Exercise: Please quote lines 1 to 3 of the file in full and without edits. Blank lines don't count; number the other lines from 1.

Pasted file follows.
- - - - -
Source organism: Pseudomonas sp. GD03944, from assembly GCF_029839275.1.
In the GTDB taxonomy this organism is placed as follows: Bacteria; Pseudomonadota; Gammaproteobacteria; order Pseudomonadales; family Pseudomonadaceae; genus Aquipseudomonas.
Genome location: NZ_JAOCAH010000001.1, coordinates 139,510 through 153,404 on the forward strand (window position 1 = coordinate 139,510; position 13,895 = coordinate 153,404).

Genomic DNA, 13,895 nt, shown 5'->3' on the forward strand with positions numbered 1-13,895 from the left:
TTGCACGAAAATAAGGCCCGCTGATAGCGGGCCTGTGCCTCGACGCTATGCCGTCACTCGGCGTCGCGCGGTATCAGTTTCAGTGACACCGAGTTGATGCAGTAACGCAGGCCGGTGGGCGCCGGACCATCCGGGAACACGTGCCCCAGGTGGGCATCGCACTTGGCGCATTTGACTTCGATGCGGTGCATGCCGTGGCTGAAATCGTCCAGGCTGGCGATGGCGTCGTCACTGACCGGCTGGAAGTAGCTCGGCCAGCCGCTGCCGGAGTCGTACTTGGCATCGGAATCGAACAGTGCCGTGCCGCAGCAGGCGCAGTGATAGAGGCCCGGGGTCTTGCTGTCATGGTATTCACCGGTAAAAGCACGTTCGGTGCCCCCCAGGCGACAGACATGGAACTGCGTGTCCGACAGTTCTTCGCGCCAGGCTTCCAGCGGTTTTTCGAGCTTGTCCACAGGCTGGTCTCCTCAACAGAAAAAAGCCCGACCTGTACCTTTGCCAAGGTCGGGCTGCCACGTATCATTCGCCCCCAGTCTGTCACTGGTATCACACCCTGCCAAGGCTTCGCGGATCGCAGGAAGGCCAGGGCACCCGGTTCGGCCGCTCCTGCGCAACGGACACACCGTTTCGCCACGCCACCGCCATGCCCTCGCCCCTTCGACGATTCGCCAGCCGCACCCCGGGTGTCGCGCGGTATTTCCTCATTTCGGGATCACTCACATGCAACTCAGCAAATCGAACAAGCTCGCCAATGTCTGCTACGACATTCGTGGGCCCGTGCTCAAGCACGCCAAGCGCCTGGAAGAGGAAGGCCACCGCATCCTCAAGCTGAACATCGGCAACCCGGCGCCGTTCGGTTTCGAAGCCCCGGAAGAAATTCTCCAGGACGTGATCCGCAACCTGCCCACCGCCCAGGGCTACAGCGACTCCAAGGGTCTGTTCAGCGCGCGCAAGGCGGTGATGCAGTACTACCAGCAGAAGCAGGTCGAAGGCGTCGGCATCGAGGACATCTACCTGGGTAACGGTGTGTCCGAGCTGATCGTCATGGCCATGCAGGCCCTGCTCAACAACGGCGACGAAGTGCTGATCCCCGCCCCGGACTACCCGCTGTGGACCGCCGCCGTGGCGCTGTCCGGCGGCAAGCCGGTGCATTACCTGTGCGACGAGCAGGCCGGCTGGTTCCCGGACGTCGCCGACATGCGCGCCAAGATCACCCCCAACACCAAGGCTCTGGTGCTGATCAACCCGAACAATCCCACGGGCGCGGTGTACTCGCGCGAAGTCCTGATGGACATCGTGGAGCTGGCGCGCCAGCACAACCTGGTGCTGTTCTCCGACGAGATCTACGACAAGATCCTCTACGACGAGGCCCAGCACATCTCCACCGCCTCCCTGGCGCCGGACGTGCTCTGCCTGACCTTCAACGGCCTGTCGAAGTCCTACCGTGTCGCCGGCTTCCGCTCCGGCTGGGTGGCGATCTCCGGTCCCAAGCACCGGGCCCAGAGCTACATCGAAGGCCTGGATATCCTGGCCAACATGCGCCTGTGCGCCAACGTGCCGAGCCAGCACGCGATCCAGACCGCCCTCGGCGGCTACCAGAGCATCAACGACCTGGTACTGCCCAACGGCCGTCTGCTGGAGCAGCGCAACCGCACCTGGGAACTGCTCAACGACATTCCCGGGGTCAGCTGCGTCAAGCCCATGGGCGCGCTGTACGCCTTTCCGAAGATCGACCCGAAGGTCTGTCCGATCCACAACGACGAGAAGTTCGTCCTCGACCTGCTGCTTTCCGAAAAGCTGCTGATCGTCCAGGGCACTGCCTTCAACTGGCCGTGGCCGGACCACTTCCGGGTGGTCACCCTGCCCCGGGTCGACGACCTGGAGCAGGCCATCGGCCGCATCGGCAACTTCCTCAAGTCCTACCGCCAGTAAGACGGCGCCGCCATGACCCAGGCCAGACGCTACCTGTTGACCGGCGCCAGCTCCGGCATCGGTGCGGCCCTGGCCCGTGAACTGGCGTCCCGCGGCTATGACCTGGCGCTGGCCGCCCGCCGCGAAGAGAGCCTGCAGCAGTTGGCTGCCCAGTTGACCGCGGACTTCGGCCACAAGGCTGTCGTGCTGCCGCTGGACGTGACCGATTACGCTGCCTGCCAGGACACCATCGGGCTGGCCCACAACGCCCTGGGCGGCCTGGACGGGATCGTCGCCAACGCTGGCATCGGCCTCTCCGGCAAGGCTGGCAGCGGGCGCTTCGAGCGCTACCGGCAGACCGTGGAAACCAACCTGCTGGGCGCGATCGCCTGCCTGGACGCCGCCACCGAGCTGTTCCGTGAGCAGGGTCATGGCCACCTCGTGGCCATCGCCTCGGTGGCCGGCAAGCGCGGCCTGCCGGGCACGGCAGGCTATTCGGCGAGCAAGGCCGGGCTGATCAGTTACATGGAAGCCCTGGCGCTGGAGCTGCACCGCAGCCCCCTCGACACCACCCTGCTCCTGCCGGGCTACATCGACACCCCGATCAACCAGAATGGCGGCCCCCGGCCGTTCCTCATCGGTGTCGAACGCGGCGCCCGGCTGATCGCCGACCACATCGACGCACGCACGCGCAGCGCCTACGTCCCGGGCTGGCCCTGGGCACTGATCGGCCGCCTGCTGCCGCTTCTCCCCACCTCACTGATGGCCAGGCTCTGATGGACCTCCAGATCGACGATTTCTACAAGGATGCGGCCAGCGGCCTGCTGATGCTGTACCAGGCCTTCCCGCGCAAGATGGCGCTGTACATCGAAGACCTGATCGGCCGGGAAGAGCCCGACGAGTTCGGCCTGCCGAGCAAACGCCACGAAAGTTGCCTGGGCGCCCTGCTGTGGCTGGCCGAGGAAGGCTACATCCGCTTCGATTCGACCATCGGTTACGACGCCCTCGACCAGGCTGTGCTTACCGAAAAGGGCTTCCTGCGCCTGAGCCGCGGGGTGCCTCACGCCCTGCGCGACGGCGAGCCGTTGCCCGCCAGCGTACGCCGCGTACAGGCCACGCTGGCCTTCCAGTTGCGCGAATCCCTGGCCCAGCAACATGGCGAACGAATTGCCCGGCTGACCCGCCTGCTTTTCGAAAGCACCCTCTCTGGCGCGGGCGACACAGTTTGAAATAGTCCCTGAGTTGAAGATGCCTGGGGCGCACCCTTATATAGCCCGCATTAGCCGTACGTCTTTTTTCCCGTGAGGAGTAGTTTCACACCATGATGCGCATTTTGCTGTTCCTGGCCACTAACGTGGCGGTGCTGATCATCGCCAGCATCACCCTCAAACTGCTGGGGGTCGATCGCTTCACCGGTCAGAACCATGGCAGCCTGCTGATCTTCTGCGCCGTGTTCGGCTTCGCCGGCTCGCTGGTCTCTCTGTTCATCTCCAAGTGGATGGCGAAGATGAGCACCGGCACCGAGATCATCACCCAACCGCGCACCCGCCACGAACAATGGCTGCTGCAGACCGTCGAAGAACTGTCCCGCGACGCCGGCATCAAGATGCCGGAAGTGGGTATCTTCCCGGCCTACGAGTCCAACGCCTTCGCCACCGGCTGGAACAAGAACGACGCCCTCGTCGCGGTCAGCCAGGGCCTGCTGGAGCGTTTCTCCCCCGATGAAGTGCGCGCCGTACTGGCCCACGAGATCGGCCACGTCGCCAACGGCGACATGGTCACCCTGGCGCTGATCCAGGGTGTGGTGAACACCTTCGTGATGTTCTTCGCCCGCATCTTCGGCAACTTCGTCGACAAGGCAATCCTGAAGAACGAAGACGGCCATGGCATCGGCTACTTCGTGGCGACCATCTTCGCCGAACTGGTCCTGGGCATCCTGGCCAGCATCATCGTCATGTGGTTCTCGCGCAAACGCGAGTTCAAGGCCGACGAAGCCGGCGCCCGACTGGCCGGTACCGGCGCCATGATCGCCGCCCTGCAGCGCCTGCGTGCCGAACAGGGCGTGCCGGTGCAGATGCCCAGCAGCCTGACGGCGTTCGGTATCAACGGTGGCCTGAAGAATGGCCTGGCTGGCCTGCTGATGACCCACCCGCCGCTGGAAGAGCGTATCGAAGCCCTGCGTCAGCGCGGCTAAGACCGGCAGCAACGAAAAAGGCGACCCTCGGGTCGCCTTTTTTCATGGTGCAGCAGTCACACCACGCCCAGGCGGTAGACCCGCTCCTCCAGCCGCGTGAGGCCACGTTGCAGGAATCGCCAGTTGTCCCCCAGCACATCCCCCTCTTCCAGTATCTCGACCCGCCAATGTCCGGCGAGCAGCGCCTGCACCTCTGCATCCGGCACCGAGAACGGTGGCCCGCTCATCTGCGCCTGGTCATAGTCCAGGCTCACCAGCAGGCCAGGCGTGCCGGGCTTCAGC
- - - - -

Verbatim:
Source organism: Pseudomonas sp. GD03944, from assembly GCF_029839275.1.
In the GTDB taxonomy this organism is placed as follows: Bacteria; Pseudomonadota; Gammaproteobacteria; order Pseudomonadales; family Pseudomonadaceae; genus Aquipseudomonas.
Genome location: NZ_JAOCAH010000001.1, coordinates 139,510 through 153,404 on the forward strand (window position 1 = coordinate 139,510; position 13,895 = coordinate 153,404).